‘A large part of the beauty of a picture,’ Matisse famously decreed, ‘arises from the struggle which an artist wages with his limited medium.’ Struggle is the dominant motif in Murray Bail’s study of Scottish-born painter Ian Fairweather, first essayed in 1981, now refashioned, updated, and handsomely repackaged.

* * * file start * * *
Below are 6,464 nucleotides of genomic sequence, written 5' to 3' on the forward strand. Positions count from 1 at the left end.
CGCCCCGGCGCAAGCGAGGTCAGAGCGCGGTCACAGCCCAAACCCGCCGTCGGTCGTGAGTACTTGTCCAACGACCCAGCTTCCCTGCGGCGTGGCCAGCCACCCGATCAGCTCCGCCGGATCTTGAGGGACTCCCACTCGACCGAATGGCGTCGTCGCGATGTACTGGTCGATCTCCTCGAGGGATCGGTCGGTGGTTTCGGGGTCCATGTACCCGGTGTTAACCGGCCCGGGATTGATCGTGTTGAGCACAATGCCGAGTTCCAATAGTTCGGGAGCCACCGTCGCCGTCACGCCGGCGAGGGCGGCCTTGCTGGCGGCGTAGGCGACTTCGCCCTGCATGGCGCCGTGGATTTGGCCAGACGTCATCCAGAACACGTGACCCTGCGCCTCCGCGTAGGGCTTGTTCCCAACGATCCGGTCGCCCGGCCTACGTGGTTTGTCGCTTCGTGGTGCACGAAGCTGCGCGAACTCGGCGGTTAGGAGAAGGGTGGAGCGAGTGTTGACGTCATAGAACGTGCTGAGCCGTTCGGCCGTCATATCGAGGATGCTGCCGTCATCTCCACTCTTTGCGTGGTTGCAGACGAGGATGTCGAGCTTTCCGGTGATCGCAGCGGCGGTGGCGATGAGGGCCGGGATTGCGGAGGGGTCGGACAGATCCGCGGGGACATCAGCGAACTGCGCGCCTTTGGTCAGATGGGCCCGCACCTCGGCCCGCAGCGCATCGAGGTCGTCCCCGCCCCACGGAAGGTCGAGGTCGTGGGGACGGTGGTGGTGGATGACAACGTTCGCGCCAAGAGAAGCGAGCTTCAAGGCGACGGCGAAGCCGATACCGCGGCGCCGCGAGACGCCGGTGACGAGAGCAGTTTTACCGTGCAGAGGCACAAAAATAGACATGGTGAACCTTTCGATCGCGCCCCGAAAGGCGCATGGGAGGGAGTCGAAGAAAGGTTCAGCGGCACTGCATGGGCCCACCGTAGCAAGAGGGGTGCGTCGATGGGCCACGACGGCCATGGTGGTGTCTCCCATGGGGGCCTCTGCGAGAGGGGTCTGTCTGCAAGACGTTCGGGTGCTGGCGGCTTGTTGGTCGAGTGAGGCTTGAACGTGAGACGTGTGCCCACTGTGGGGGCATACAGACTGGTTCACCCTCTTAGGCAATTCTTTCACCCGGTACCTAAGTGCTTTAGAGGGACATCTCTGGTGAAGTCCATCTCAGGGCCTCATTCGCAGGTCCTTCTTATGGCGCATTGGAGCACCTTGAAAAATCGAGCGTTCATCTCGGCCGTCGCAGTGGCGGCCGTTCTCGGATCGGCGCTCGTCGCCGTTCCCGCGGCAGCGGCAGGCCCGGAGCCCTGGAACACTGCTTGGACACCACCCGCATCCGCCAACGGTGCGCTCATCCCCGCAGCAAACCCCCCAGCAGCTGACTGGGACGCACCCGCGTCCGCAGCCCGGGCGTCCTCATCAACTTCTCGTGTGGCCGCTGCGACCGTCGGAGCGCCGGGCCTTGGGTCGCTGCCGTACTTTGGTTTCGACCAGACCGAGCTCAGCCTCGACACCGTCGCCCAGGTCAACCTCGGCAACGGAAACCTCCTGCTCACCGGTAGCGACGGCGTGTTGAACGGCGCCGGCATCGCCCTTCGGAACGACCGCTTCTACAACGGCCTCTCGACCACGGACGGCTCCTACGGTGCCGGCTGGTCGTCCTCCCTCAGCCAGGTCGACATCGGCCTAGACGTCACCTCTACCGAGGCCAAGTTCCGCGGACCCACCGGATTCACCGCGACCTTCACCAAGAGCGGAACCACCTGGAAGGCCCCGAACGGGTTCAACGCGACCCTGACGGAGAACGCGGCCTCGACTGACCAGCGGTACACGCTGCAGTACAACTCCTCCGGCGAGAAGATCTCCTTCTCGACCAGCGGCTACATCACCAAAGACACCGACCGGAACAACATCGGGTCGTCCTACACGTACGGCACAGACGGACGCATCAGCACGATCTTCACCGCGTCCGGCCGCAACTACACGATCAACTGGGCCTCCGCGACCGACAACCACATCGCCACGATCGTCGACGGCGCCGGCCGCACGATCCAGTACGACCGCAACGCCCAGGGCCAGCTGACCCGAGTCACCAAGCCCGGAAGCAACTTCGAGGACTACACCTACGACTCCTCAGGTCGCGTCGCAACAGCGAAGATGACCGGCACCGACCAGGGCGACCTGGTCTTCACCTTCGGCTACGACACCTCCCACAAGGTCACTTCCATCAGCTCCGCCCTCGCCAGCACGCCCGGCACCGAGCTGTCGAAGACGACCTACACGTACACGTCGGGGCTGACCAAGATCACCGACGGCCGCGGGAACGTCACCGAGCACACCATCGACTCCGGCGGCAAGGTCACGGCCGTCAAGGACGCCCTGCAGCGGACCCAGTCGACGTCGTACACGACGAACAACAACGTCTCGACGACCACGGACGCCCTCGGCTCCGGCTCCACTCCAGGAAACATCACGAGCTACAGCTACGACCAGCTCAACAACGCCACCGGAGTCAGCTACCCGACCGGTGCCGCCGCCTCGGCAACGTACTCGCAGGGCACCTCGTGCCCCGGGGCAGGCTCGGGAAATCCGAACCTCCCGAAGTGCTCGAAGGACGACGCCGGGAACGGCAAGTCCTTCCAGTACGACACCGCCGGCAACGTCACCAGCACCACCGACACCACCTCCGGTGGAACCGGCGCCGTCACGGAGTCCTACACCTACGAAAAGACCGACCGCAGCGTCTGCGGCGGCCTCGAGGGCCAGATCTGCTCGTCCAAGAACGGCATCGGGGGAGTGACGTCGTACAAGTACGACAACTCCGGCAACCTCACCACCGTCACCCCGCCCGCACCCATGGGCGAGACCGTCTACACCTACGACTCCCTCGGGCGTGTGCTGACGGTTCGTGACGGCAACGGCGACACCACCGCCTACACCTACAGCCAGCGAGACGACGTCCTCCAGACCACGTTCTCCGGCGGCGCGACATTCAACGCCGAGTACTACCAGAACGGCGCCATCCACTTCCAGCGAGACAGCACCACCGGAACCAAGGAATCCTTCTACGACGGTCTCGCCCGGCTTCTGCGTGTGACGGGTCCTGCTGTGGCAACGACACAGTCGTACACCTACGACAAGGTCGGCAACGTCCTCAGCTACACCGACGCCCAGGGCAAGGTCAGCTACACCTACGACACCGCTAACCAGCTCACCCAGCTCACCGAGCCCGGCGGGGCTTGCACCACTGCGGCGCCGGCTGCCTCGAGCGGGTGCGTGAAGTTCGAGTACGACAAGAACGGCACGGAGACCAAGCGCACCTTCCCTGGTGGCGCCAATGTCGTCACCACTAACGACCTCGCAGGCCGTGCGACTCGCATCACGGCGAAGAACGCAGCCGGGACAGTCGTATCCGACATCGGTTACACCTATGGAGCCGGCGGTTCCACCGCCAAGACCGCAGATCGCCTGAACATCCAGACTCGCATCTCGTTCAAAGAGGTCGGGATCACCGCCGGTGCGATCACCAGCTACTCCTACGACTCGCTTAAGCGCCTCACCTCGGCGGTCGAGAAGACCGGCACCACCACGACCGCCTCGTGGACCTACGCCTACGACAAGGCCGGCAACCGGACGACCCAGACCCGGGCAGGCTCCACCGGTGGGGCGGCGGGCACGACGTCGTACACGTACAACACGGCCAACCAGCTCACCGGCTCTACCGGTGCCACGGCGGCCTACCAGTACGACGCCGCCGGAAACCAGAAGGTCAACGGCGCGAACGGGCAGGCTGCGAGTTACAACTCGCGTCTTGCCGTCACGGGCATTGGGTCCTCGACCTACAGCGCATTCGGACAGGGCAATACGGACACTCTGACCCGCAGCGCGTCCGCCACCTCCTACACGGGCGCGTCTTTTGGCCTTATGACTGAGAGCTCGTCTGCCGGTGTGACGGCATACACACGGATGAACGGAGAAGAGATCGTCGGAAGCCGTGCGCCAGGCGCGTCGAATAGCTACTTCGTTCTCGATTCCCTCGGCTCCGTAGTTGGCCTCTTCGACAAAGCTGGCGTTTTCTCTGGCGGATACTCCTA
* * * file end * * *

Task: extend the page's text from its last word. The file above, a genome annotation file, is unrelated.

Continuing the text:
In the chapter on Fairweather’s work of the late 1950s and early 1960s – when he had been living in Australia on and off for a couple of decades – we are told that his art ‘was always a struggle. Struggle over one painting or a group could go on for more than a year, and the process itself became part of the “subject”.’ Such investments of effort and time have, surely, been the lot of any number of painters at various stages of their careers. Even the frothiest-seeming confectioners (from Boucher to Ken Done) will have had their moments of angst. But there is undoubtedly something more compulsive, more overt, more distinctive about Fairweather’s creative struggles, incarnated as they are in the asceticism of his materials and the (most un-Matisselike) circumscriptions of his palette. Wilfully or otherwise, could the limits of any medium be so stretched?